« Sixth Circuit rejects discovery for selective prosecution claim | Main | PDs looking for a little blogosphere respect »

December 27, 2006

Rough holiday week for defendants in the Eighth Circuit

Criminal defendants rarely get presents from the Eighth Circuit, but this holiday week has been especially tough for them.  Over the last two day, the circuit has ruled against defendants in more than a half-dozen cases.  Perhaps the most brutal of the bunch is US v. McMorrow, No. 06-2411 (8th Cir. Dec. 27, 2006) (available here); the panel decision affirms a sentence increased from 140 months to 360 months after a Booker remand for resentencing.

December 27, 2006 at 11:39 AM | Permalink

TrackBack

TrackBack URL for this entry:
http://www.typepad.com/services/trackback/6a00d83451574769e200d83507b45369e2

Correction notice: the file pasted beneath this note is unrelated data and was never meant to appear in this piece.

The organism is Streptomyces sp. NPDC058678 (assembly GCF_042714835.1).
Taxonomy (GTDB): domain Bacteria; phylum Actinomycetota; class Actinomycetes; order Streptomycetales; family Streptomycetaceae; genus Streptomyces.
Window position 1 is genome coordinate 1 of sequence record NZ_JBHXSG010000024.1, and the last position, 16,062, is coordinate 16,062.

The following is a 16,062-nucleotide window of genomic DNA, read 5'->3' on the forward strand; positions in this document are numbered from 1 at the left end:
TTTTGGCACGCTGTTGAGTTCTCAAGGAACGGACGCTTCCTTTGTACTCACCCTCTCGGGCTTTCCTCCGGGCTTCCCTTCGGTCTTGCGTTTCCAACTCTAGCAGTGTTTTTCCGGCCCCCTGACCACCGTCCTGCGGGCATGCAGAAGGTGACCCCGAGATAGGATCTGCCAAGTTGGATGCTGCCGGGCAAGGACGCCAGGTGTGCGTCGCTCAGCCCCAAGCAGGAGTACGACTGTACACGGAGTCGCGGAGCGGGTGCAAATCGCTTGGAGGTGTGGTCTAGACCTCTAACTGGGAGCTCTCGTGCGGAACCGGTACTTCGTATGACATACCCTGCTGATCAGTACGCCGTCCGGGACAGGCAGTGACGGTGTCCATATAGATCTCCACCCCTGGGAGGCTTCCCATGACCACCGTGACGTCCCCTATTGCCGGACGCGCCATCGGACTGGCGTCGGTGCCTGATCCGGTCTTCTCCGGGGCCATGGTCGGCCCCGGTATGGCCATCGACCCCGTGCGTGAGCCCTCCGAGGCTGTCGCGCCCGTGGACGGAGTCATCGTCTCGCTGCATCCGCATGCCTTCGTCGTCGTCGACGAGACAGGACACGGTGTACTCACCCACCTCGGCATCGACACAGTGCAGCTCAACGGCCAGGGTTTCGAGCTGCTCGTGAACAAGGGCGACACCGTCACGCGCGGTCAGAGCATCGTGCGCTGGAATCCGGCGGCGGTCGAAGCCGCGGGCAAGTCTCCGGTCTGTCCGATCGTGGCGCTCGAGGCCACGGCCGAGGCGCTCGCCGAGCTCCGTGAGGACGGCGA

Listed below are links to weblogs that reference Rough holiday week for defendants in the Eighth Circuit:

Comments

From the point of view of a criminologist (read: social scientist), the McMorrow case exposes some ironic failures of our national sentencing policies. The Court found reasonableness, but the reality was some dangerousness and much psychosis, so for the safety of the public and the defendant, 30 years seems rational. But not for culpability, which is what the law of sentencing is for.
In a rational society, there would be civil commitment for him in a non-punitive, secure environment. He should have medication, liberal family visits, and some productive work to do, but he should not go back to Fargo.

Posted by: Mike Israel | Dec 28, 2006 9:42:37 AM

Post a comment

In the body of your email, please indicate if you are a professor, student, prosecutor, defense attorney, etc. so I can gain a sense of who is reading my blog. Thank you, DAB